Steam traps found in drycleaning plants should have an inlet temperature of about 300 degrees Fahrenheit and an outlet temperature of about 225 degrees F—a difference of about 75 degrees F. There are several ways to check for leaks in steam traps, including the use of laser thermometers, wax sticks, temperature indicator paper, and pyrometers.Laser Thermometer
Point the laser at the pipe close to the inlet and outlet areas on the steam trap. There should be a difference of at least 75 degrees F between the inlet temperature and the outlet temperature. If the difference is less than 75 degrees F then the trap should be repaired or replaced.
Wax sticks are temperature indicator crayons made of different types of waxes that melt at different temperatures. Wax sticks that melt at approximately 294 degrees F are usually considered appropriate for use in the testing of steam traps. This is accomplished by placing a wax mark, usually by stroking the pipe with the wax stick, on the return pipe or outlet side of the trap before heating begins. The temperature of the return pipe should be about 75 degrees F less than the inlet pipe. If the wax mark does not melt, the trap is operating properly, and no adjustment or replacement is necessary. However, if the wax mark melts, the steam trap is not operating properly, and steam is blowing through.Paper Indicator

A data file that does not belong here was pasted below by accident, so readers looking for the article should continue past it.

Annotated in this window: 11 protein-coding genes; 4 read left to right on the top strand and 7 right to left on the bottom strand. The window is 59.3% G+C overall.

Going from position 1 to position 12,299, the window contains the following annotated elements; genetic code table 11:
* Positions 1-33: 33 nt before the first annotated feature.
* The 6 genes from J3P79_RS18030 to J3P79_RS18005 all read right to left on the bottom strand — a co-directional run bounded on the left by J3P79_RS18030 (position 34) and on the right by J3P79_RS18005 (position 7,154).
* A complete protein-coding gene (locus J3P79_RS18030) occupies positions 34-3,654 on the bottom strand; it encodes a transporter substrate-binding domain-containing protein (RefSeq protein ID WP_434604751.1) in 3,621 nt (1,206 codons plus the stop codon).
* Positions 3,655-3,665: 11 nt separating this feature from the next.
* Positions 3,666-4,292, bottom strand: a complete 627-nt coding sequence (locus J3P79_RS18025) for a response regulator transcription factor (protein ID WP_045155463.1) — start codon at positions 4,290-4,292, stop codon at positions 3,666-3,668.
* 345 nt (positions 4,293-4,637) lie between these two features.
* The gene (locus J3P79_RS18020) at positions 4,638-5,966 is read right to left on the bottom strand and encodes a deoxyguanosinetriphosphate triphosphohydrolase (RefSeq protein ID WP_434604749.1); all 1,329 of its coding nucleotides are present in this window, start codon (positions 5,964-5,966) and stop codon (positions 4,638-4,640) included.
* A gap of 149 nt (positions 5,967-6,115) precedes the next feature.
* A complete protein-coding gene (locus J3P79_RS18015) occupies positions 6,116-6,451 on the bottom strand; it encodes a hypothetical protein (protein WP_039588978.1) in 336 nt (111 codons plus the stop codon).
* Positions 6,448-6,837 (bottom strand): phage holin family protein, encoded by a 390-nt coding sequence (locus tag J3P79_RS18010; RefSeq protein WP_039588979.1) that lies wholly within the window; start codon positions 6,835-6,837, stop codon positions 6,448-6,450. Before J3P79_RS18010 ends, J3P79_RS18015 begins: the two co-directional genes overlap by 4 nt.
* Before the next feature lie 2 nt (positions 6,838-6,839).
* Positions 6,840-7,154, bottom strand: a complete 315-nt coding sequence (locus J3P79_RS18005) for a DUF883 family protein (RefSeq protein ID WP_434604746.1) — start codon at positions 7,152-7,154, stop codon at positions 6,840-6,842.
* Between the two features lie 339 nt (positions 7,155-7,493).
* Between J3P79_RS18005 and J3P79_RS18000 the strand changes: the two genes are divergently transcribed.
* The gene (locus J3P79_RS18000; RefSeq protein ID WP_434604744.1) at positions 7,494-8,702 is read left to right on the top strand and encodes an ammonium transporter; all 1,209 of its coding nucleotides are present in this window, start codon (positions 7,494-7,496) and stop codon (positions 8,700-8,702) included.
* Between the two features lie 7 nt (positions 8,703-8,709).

Another method of checking for leaky steam traps is the use of paper temperature indicators. Like the wax sticks, the paper indicators come in a wide range of temperatures, and you should choose the one that is closest to the temperature of the steam pipes (300 degrees F). Place the indicator on the hot surface of the return pipe. If the trap is working correctly, there will be no visible color change on the paper. However, if the paper blackens, steam is blowing through.
The steam trap may also be tested with the use of a pyrometer, which is similar to a thermometer. Place the metal probe of the pyrometer against the pipe, and it will measure the temperature of the metal and display it on a gauge. In the past, pyrometers were generally used for measuring extremely high temperatures, but they can now be used for all temperature ranges.
Whichever method you use, check all the traps.
Don’t forget to check the trap on the main steam header.
This trap is quite often the culprit.
DLI has several resources to help with this sort of issue. Technical Bulletins: "Characteristics of Steam and its Trapping System" and "Eight Simple Energy Savers" in DLI's Encyclopedia of Drycleaning offer a wealth of information on this topic. Bruce Grossman's Fabricare
membership magazine articles cover all sorts of DIY maintenance issues as well.